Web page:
Intel Opens 100th Computer Clubhouse; Milestone Achieved for Unique Learning Program Providing Life Skills for More than 50,000 Underserved Youth

WASHINGTON--()--May 16, 2005--Intel Corporation today opened the 100th Computer Clubhouse, a milestone for the unique, technology-based learning program which has served more than 50,000 youth since it began in 1993. Fueled by a $32 million investment by Intel in 2000, the Intel Computer Clubhouse Network has continued to grow to 100 around the world. "The Intel Computer Clubhouse Network offers youth access to computers, but its uniqueness lies in its learning model," said Intel CEO Craig Barrett. "At the Clubhouse, dedicated mentors guide and inspire youth to channel their creativity through technology in order to develop skills that can open doors to personal and professional achievement."

Computer Clubhouse members learn by doing. They create digital artwork; produce their own music CDs; film, write and edit their own short movies; and design Web sites. Most come to the Clubhouse knowing little about technology, and leave with the skills and self-confidence to succeed in today's technology-driven society.

Tom Rocc, a 20-year-old former member of the Intel Computer Clubhouse at Eastmont Computer Clubhouse in Oakland, Calif., was recently signed by Jive Records to a two-year recording contract. "I was always interested in music," said Rocc, "but before I came to the Computer Clubhouse, I didn't even know how to turn on a computer, let alone create a song on it. Then I heard myself on a CD and that inspired me to learn more."

The Intel Computer Clubhouse Network, the largest program of its kind, is a project of Museum of Science, Boston in collaboration with the MIT Media Laboratory. The Clubhouse program aims to reach youth living in underserved communities, especially girls and people of color, and engage them in developing technology skills at an early age. The Clubhouse serves youth 8 to 18. Fifty percent of Clubhouse members are between 13 and 18 years of age, and 43 percent are girls. More than 20 Computer Clubhouses have girls-only programs on selected days and hours to help build girls' confidence through technology.

Recent research conducted by SRI International indicates that the program is having an impact. Of Clubhouse members participating in a recent survey, 89 percent actively participate in complex design projects, and youth who stay longer and spend the most time on the computers show strong positive outcomes on measures such as sense of belonging, sense of future, relationship with adults, and technical competence.

The 100th Clubhouse is located in Washington, D.C., inside the Boys & Girls Clubs FBR Branch at the Town Hall Education Arts & Recreation Campus.

About the Boys & Girls Clubs of Greater Washington

Boys & Girls Clubs of Greater Washington is the largest affiliate of Boys & Girls Clubs of America. BGCGW has been helping youth for 119 years, serving over 36,000 kids annually. From public schools to public housing, Clubs are designed to meet the needs of the communities served by BGCGW. Its mission is to help boys and girls of all backgrounds, with emphasis on youth at-risk, build confidence, develop character and acquire the needed skills to grow into productive, civic-minded, responsible adults. BGCGW staff and volunteers show kids how to turn their dreams into reality through planning, education and hard work.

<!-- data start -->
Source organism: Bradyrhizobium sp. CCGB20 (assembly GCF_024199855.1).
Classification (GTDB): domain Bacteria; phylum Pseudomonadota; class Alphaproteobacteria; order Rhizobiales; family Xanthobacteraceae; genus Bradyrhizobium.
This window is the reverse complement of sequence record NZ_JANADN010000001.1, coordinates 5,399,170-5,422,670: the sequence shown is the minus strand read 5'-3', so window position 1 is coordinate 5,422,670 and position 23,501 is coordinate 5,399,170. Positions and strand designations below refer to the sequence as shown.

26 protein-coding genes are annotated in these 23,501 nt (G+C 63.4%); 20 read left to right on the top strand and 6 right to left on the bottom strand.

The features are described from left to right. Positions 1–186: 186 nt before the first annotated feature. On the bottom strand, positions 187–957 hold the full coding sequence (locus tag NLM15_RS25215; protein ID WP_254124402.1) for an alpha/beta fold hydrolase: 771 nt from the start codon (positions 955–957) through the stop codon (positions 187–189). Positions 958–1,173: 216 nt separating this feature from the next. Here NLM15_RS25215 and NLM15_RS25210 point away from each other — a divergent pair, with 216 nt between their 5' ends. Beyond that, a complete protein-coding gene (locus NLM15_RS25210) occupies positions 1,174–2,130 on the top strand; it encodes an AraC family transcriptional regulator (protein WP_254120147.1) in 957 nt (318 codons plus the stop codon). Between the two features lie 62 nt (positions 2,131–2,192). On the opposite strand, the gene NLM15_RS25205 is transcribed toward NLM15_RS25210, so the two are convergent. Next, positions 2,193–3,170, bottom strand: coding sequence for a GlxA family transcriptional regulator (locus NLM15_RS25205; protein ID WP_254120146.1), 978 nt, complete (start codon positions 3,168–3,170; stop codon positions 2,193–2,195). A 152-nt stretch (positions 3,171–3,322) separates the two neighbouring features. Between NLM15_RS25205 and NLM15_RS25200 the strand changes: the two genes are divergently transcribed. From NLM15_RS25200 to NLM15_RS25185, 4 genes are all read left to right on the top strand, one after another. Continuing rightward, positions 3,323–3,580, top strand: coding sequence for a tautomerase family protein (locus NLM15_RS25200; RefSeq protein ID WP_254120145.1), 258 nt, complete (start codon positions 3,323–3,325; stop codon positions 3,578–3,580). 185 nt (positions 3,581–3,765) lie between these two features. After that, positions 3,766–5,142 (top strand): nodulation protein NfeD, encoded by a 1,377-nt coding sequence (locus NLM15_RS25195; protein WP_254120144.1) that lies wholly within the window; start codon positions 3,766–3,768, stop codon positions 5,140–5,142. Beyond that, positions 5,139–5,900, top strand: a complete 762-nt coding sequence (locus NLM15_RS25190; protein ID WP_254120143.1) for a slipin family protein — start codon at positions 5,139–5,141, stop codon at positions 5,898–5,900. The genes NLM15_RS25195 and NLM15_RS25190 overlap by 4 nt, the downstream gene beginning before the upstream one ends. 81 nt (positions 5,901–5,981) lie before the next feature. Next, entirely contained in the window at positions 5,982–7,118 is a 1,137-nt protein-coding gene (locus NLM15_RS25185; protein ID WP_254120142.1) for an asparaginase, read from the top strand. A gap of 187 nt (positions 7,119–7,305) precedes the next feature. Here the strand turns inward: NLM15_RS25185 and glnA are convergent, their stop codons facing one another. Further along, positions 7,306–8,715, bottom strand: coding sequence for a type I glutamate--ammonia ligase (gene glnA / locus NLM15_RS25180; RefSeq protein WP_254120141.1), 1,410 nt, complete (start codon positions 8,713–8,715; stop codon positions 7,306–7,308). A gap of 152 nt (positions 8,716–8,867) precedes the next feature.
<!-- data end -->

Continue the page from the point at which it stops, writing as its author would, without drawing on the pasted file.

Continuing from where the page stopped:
About the Town Hall Education Arts & Recreation Campus (THEARC)

The Town Hall Education Arts & Recreation Campus brings the programs and services of cultural, health, recreation, and human development organizations to residents residing east of the Anacostia River in the Ward 8 region of the District of Columbia. THEARC, sponsored by the non-profit organization Building Bridges Across the River, along with the real estate developer William C. Smith Company, altered the artistic and recreational landscape of Anacostia through an 110,000-square-foot community campus which includes a 378-seat theatre, music and dance performance space; a large screen for motion pictures; and other artistic and recreational components. Programs provided at THEARC include the Boys and Girls Clubs of Greater Washington/FBR Branch, (where the Intel Computer Clubhouse is located), the Children's Health Project of DC, the Corcoran School of Art, and more.

About the Intel Computer Clubhouse Network

Intel provides financial, technical, career, and volunteer mentor support to proliferate the Intel Computer Clubhouse Network globally. Intel has invested $32 million over five years to sponsor 100 Intel Computer Clubhouses. In addition, Adobe Systems Incorporated, which provides the largest software donation, Autodesk, Corel, Macromedia and Procreate have committed more than $10 million in software and services to the Intel Computer Clubhouse Network. Other organizations involved include the Bill and Melinda Gates Foundation, LEGO Systems and Haworth Inc.

The Intel Computer Clubhouse program is part of the Intel(R) Innovation in Education initiative, a collaboration with educators around the world to improve the quality of engineering, mathematics, science and technology education to help students develop the higher-level thinking skills they need to participate and succeed in a knowledge-based economy. For more information, visit www.intel.com/education.

Intel, the world's largest chip maker, is also a leading manufacturer of computer, networking and communications products. Additional information about Intel is available at www.intel.com/pressroom.

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Contacts

Intel Corporation
Gail Dundas, 503-816-2382
gail.dundas@intel.com
Jennifer Greeson, 202-626-4384
jennifer.l.greeson@intel.com

Contacts

Intel Corporation
Gail Dundas, 503-816-2382
gail.dundas@intel.com
Jennifer Greeson, 202-626-4384
jennifer.l.greeson@intel.com